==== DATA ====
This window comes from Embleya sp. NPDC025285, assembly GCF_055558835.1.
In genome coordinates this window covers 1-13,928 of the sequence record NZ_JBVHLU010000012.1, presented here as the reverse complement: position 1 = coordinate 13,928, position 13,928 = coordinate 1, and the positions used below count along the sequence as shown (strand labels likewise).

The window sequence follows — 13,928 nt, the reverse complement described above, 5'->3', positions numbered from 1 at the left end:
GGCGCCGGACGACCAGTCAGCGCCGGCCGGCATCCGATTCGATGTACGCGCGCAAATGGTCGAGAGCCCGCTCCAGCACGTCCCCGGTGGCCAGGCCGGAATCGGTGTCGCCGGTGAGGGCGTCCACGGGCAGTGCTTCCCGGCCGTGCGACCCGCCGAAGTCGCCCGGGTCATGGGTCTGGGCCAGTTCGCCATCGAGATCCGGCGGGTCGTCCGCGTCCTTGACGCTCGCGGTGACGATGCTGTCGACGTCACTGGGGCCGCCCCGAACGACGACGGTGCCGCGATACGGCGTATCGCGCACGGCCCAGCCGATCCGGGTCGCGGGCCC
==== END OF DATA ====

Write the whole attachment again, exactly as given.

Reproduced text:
This window comes from Embleya sp. NPDC025285, assembly GCF_055558835.1.
In genome coordinates this window covers 1-13,928 of the sequence record NZ_JBVHLU010000012.1, presented here as the reverse complement: position 1 = coordinate 13,928, position 13,928 = coordinate 1, and the positions used below count along the sequence as shown (strand labels likewise).

The window sequence follows — 13,928 nt, the reverse complement described above, 5'->3', positions numbered from 1 at the left end:
GGCGCCGGACGACCAGTCAGCGCCGGCCGGCATCCGATTCGATGTACGCGCGCAAATGGTCGAGAGCCCGCTCCAGCACGTCCCCGGTGGCCAGGCCGGAATCGGTGTCGCCGGTGAGGGCGTCCACGGGCAGTGCTTCCCGGCCGTGCGACCCGCCGAAGTCGCCCGGGTCATGGGTCTGGGCCAGTTCGCCATCGAGATCCGGCGGGTCGTCCGCGTCCTTGACGCTCGCGGTGACGATGCTGTCGACGTCACTGGGGCCGCCCCGAACGACGACGGTGCCGCGATACGGCGTATCGCGCACGGCCCAGCCGATCCGGGTCGCGGGCCC